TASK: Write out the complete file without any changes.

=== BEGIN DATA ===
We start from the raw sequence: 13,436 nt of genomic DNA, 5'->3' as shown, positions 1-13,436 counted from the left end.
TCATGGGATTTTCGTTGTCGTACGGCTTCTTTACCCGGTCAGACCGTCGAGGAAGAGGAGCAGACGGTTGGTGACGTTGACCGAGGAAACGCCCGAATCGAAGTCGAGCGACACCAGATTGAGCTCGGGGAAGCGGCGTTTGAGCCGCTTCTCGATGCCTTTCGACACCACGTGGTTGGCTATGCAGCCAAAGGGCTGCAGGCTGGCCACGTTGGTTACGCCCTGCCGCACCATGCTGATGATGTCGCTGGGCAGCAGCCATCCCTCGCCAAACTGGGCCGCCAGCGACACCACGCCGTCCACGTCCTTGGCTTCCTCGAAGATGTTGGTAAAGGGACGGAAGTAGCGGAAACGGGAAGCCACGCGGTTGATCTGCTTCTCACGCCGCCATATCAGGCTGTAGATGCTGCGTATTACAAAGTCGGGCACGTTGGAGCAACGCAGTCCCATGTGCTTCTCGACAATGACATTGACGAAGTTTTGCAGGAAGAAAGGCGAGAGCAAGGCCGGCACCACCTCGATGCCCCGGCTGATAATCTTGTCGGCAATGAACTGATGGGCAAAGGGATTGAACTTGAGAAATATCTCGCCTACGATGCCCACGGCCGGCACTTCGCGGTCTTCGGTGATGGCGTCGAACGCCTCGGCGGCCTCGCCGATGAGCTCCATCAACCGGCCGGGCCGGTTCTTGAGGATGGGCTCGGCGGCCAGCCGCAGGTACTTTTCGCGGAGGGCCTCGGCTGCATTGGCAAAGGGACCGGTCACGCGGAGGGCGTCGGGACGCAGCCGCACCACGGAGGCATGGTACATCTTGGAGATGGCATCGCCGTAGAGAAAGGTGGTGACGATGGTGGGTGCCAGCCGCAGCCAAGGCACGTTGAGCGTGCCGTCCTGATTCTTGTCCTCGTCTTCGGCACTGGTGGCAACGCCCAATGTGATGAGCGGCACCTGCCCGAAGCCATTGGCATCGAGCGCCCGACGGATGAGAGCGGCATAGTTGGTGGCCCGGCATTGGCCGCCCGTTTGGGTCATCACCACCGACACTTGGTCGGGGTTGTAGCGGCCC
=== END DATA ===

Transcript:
We start from the raw sequence: 13,436 nt of genomic DNA, 5'->3' as shown, positions 1-13,436 counted from the left end.
TCATGGGATTTTCGTTGTCGTACGGCTTCTTTACCCGGTCAGACCGTCGAGGAAGAGGAGCAGACGGTTGGTGACGTTGACCGAGGAAACGCCCGAATCGAAGTCGAGCGACACCAGATTGAGCTCGGGGAAGCGGCGTTTGAGCCGCTTCTCGATGCCTTTCGACACCACGTGGTTGGCTATGCAGCCAAAGGGCTGCAGGCTGGCCACGTTGGTTACGCCCTGCCGCACCATGCTGATGATGTCGCTGGGCAGCAGCCATCCCTCGCCAAACTGGGCCGCCAGCGACACCACGCCGTCCACGTCCTTGGCTTCCTCGAAGATGTTGGTAAAGGGACGGAAGTAGCGGAAACGGGAAGCCACGCGGTTGATCTGCTTCTCACGCCGCCATATCAGGCTGTAGATGCTGCGTATTACAAAGTCGGGCACGTTGGAGCAACGCAGTCCCATGTGCTTCTCGACAATGACATTGACGAAGTTTTGCAGGAAGAAAGGCGAGAGCAAGGCCGGCACCACCTCGATGCCCCGGCTGATAATCTTGTCGGCAATGAACTGATGGGCAAAGGGATTGAACTTGAGAAATATCTCGCCTACGATGCCCACGGCCGGCACTTCGCGGTCTTCGGTGATGGCGTCGAACGCCTCGGCGGCCTCGCCGATGAGCTCCATCAACCGGCCGGGCCGGTTCTTGAGGATGGGCTCGGCGGCCAGCCGCAGGTACTTTTCGCGGAGGGCCTCGGCTGCATTGGCAAAGGGACCGGTCACGCGGAGGGCGTCGGGACGCAGCCGCACCACGGAGGCATGGTACATCTTGGAGATGGCATCGCCGTAGAGAAAGGTGGTGACGATGGTGGGTGCCAGCCGCAGCCAAGGCACGTTGAGCGTGCCGTCCTGATTCTTGTCCTCGTCTTCGGCACTGGTGGCAACGCCCAATGTGATGAGCGGCACCTGCCCGAAGCCATTGGCATCGAGCGCCCGACGGATGAGAGCGGCATAGTTGGTGGCCCGGCATTGGCCGCCCGTTTGGGTCATCACCACCGACACTTGGTCGGGGTTGTAGCGGCCC